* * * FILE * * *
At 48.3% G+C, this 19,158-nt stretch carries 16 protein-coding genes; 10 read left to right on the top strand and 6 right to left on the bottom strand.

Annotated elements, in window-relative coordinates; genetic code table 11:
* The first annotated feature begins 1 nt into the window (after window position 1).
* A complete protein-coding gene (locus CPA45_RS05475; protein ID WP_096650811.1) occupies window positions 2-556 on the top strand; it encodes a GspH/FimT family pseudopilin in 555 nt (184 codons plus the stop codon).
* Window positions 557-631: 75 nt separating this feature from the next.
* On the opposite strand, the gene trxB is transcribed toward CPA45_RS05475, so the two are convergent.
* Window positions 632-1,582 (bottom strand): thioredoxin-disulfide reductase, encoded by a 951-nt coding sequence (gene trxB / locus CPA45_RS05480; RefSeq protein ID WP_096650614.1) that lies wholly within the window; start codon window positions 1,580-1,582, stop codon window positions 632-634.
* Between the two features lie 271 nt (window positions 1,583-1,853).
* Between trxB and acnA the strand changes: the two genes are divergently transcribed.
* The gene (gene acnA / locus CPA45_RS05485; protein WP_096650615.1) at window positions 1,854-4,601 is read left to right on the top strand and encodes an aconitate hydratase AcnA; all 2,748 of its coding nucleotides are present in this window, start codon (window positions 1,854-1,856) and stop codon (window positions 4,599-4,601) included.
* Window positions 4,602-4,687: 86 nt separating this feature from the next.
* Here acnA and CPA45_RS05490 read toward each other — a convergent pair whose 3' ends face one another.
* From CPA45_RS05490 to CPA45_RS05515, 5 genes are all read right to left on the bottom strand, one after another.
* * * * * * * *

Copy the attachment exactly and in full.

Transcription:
At 48.3% G+C, this 19,158-nt stretch carries 16 protein-coding genes; 10 read left to right on the top strand and 6 right to left on the bottom strand.

Annotated elements, in window-relative coordinates; genetic code table 11:
* The first annotated feature begins 1 nt into the window (after window position 1).
* A complete protein-coding gene (locus CPA45_RS05475; protein ID WP_096650811.1) occupies window positions 2-556 on the top strand; it encodes a GspH/FimT family pseudopilin in 555 nt (184 codons plus the stop codon).
* Window positions 557-631: 75 nt separating this feature from the next.
* On the opposite strand, the gene trxB is transcribed toward CPA45_RS05475, so the two are convergent.
* Window positions 632-1,582 (bottom strand): thioredoxin-disulfide reductase, encoded by a 951-nt coding sequence (gene trxB / locus CPA45_RS05480; RefSeq protein ID WP_096650614.1) that lies wholly within the window; start codon window positions 1,580-1,582, stop codon window positions 632-634.
* Between the two features lie 271 nt (window positions 1,583-1,853).
* Between trxB and acnA the strand changes: the two genes are divergently transcribed.
* The gene (gene acnA / locus CPA45_RS05485; protein WP_096650615.1) at window positions 1,854-4,601 is read left to right on the top strand and encodes an aconitate hydratase AcnA; all 2,748 of its coding nucleotides are present in this window, start codon (window positions 1,854-1,856) and stop codon (window positions 4,599-4,601) included.
* Window positions 4,602-4,687: 86 nt separating this feature from the next.
* Here acnA and CPA45_RS05490 read toward each other — a convergent pair whose 3' ends face one another.
* From CPA45_RS05490 to CPA45_RS05515, 5 genes are all read right to left on the bottom strand, one after another.